Harry Manx has been called an “essential link” between the music of East and West, creating musical short stories that wed the tradition of the Blues with the depth of classical Indian ragas. He has created a unique sound that is hard to forget and deliciously addictive to listen to.
Harry has performed across Canada, into the USA, Australia, France, Singapore and Spain. He has appeared at festivals, world-class theatres, concert halls and infamous Blues clubs around the globe. Playing the Mohan Veena, lap steel and guitar, Harry quickly envelops the audience into what has been dubbed “the Harry Zone” with his warm vocals and the hauntingly beautiful melodies of his original songs.
Blending Indian folk melodies with blues, a sprinkle of gospel, and compelling grooves, Manx’s “mysticssippi” flavour is evocative and hard to resist.
Titles include: Can’t Be Satisfied, Sitting On Top of the World, Working On The Railroad, Baby Please Don’t Go, Goodtime Charlie, Afghani Raga, Oh Death, Crazy Love, Spoonful, Tijuana, Bring That Thing, A Coat of Mail, Steal Six, Only Then Will Your House Be Blessed and Don’t Forget To Miss Me
Running Time: 80 minutes
Review: Harry Manx is a musician who blends blues, folk, and Hindustani classical music. He is the master of slide guitar, harmonica, six-string banjo, and Mohan veena, which is an arch-top guitar with 20 strings. Three are melody strings, five are drone strings strung to the peghead, and 12 sympathetic strings are strung to the tuners mounted on the side of the neck. It is played on the lap like a Hawaiian slide guitar. Manx's mastery of the instrument is a result of his five years of study in India with Vishwa Mohan Bhatt. Manx has released eight albums.
This DVD shows Manx in live and studio performances and in short interview sections, during which he tells of his musical journey from learning to play the blues to his current East/West fusion. The DVD spotlights Manx playing a wide variety of songs, including "Can't Be Satisfied," "Sitting on Top of the World,""Goodtime Charlie," "Baby Please Don't Go," "Afghani Raga," "Tijuana," "Only Then Will Your House Be Blessed," "Don't Forget to Miss Me," and many others. Along the way, he takes time to explain the origins of some of the instruments, songs, and his discovery of these varied musical forms. Raga Meets the Blues is an informative lesson in world music exploration, a fascinating autobiography, and a stunning performance by one of today's most innovative guitar players. – Dirty Linen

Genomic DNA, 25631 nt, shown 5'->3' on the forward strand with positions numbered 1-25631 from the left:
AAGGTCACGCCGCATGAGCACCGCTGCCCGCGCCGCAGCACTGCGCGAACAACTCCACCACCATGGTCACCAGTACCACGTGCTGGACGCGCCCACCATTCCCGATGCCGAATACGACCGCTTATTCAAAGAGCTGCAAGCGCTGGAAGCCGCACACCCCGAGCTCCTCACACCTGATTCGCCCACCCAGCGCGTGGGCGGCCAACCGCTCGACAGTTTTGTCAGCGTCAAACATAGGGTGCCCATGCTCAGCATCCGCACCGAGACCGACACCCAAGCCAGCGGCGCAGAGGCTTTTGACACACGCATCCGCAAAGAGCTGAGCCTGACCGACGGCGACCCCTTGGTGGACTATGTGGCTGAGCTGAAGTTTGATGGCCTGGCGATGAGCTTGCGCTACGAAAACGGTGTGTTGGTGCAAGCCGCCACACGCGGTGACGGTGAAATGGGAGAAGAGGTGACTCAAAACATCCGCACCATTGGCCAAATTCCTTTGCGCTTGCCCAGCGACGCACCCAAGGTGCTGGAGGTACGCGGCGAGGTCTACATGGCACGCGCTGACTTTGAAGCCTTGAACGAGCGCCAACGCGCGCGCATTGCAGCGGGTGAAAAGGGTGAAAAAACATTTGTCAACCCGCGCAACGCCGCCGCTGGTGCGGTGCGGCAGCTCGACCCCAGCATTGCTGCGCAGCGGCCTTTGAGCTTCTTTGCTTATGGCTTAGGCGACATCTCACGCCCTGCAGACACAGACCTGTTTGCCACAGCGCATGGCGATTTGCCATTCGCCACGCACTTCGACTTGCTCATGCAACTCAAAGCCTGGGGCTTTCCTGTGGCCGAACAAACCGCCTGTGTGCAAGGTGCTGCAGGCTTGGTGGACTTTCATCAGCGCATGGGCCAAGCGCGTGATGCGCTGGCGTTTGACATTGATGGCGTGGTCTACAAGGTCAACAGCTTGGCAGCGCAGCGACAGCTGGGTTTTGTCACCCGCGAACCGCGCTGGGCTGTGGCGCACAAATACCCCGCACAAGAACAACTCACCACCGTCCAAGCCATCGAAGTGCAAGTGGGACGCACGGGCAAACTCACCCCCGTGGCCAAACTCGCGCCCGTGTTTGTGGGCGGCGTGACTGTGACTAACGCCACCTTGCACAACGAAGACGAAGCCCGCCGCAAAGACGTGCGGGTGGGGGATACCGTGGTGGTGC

Review: And you thought listening to hypnotist Harry Manx flick unearthly notes from beneath a shivering slide was a trip. Wait until you see how the guitar whisperer works his juju on this studio-performance DVD. He'll lay an acoustic guitar flat across his lap and zip a steel bar over the strings, squishing out whines and whirls that trace their roots back just as much to classical Indian ragas as to Delta blues. That's how J.J. Cale's "Tijuana" morphs into an East meets-West chimera, what shoots a faint sliver of Bombay down the spine of "Sitting On Top Of The World" and the source of a new shiminy-n-wobble attitude for "Baby Please Don't Go". Then, to really bIow minds, he'll glide along his gentle giant known as a Mohanveena, an archtop that's been Frankensteined into a sitar-ish 20 string orchestra. Sound swirls, as waves of little vortices spin out through everything from "Spoonful" and the stone-cold plea for "Death Have Mercy" to Van Morrison's "Crazy Love". Besides making guitars chant along with his dusty voice, Manx also divulges surviving a Willie Dixon encounter, fills in the details of apprenticing in India under the Rajasthani tutelage of Vishwa Mohan Bhatt, and offers a quick primer on Indian slide-guitar principles. Whatever gets "Manx'ed" – blues, ragas, poetic originals, like "A Coat Of Mail" or the self-described "rocker" "Steal Six" – gets transcendentally transformed. – BluesRag/Dennis Rozanski
Review: Harry Manx is one of the very few musicians around doing something unique: his blend of blues and Eastern ragas sounds like no one else. On this one-man performance showcasing his music and career, he speaks of fans telling him about how they go into "the Harry Zone" when he performs live. And if you've seen him play, you've no doubt had your passport stamped in that weird place a few times.
The format of this disc – a must for Manx maniacs – is simple and a bit clinical. The musician performs alone – without an audience – on a soundstage, accompanying himself on acoustic guitar or on his beloved 20-string Mohan Veena. Between songs, there are interview sequences in which he tells his story. Among other things, he reminisces about working as a soundman at Toronto's El Mocambo club, busking in Japan, learning his art at the feet of Indian musician Vishwa Mohan Batt, the 11-hour session for his first album and an intimidating encounter with blues giant Willie Dixon.
While the DVD's title seems to suggest an instructional element, you don't need to be a musician to appreciate Manx's monologues: the only shop talk comes from a brief explanation of his favourite guitar tuning and a quick demonstration of the intricacies of the Mohan Veena – and those bits are interesting for the layman as well.
There are no bonus features: just 80 minutes of straight Harry. The 15 songs include I Can't Be Satisfied, Sitting On Top of the World, Crazy Love, Tijuana and Only Then Will Your House Be Blessed. – The Montreal Gazette